27 found
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  1. Causes and Laws.Adrian Heathcote & D. M. Armstrong - 1991 - Noûs 25 (1):63-73.
  2.  66
    A Theory of Causality: Causality=Interaction (as Defined by a Suitable Quantum Field Theory). [REVIEW]Adrian Heathcote - 1989 - Erkenntnis 31 (1):77 - 108.
    In this paper I put forward a suggestion for identifying causality in micro-systems with the specific quantum field theoretic interactions that occur in such systems. I first argue — along the lines of general transference theories — that such a physicalistic account is essential to an understanding of causation; I then proceed to sketch the concept of interaction as it occurs in quantum field theory and I do so from both a formal and an informal point of view. Finally, I (...)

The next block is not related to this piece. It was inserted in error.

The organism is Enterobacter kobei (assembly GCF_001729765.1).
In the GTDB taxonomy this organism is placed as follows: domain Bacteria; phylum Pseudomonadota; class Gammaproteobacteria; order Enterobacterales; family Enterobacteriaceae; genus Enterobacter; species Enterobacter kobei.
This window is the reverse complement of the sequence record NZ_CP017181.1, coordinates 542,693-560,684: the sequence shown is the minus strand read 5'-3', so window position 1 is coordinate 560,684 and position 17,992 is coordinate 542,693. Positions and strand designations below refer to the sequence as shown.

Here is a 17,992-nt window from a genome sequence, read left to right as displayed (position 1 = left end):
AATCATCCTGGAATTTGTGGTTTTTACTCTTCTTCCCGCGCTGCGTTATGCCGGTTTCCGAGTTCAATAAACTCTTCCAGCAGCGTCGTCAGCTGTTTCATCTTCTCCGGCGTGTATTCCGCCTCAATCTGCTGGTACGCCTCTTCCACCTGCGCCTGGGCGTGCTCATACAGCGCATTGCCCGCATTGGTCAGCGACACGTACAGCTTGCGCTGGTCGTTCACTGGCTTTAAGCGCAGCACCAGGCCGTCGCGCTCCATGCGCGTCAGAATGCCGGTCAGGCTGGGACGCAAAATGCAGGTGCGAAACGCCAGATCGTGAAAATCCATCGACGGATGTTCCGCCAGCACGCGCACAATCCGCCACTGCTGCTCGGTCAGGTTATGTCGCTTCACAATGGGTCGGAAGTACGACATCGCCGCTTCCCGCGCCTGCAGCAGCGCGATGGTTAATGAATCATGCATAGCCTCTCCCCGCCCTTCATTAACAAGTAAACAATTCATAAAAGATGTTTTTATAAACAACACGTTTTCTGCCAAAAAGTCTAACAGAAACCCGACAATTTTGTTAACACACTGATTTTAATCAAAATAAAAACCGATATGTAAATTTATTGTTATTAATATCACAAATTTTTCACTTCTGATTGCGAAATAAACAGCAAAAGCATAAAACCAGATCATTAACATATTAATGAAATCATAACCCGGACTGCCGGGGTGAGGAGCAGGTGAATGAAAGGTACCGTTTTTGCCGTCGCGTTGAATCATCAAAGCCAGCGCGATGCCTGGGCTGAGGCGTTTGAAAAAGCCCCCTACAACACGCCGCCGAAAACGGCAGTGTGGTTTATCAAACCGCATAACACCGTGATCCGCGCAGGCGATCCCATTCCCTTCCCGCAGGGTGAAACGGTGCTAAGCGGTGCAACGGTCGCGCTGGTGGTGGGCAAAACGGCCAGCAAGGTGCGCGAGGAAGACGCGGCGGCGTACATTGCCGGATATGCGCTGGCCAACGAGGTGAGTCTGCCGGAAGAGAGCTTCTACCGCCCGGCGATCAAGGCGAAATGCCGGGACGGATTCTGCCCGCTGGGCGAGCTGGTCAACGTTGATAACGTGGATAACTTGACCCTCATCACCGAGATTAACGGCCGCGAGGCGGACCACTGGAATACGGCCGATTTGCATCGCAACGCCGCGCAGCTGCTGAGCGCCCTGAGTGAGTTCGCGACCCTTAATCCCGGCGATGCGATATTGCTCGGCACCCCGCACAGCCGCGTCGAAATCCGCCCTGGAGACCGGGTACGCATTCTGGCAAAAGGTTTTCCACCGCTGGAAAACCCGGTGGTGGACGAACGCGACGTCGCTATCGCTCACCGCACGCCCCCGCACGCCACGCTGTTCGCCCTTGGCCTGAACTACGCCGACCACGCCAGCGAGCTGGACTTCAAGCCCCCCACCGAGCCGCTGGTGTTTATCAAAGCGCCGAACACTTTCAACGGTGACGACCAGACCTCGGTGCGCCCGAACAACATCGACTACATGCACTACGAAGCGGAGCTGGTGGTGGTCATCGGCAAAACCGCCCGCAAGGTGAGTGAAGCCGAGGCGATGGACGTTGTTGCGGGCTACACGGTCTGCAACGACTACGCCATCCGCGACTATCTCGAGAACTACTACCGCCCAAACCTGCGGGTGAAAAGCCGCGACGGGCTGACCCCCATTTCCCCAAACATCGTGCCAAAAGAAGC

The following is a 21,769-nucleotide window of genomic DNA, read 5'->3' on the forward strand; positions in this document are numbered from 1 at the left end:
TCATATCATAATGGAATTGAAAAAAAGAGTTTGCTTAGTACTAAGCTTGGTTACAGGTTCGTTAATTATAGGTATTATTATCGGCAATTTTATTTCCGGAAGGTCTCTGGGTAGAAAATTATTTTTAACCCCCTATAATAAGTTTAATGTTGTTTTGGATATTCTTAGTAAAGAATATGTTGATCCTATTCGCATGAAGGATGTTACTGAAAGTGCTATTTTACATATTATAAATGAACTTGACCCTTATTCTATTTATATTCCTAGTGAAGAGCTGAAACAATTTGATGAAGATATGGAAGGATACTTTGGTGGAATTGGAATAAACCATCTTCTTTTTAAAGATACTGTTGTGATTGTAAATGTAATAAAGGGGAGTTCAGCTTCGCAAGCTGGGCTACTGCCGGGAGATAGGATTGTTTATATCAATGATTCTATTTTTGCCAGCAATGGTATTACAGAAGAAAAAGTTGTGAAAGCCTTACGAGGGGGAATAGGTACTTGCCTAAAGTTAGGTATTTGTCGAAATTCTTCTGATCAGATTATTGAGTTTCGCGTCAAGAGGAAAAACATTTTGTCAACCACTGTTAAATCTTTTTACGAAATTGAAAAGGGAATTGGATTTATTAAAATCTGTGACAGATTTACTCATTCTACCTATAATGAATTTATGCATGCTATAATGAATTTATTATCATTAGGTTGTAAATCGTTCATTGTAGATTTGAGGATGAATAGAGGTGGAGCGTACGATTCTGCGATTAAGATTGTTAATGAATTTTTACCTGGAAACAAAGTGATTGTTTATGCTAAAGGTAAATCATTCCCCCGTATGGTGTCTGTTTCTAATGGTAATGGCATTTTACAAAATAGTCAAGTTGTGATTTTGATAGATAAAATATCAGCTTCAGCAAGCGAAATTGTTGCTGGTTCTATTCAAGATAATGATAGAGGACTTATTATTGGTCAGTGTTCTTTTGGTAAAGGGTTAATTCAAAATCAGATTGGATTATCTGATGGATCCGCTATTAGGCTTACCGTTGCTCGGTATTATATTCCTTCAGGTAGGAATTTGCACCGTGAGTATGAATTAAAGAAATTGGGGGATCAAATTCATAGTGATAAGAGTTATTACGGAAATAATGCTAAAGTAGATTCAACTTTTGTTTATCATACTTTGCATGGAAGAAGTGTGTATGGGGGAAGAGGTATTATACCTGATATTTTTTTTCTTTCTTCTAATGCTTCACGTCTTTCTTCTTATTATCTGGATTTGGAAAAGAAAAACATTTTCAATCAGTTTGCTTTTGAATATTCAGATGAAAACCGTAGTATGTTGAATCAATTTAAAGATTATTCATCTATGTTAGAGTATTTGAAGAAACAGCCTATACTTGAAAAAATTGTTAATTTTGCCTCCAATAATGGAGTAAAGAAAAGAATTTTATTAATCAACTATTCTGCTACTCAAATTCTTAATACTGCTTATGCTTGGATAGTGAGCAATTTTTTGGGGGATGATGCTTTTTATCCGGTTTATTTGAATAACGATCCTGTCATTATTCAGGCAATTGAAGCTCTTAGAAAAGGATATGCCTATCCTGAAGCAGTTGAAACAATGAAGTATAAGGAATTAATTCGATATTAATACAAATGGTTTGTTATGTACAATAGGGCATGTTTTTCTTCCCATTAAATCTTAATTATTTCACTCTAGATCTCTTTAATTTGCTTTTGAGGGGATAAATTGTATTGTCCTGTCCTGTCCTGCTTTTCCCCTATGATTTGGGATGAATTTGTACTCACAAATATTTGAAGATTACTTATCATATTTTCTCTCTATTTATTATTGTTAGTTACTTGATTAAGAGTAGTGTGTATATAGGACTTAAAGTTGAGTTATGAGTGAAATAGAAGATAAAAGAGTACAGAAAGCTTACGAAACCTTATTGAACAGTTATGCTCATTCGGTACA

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  3. Truthmaking and the Gettier Problem.Adrian Heathcote - 2006 - In Stephen Hetherington (ed.), Aspects of Knowing: Epistemological Essays. Elsevier Science. pp. 152--67.
  4. Yes, but What is the Mother of Necessity?Adrian Heathcote - unknown
    It’s a truism of philosophy that Realists must not postulate more than we could reasonably hope to know, while Anti-Realists must not leave us with so little that all knowledge is impossible. But balance is not easily come by—and even less in philosophy than in life. So philosophy continues to struggle over the hard cases, with neither the Realist nor the Anti-Realist able to score an easy victory.
     
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  5.  37
    Truthmaking, Evidence Of, and Impossibility Proofs.Adrian Heathcote - 2014 - Acta Analytica 29 (3):363-375.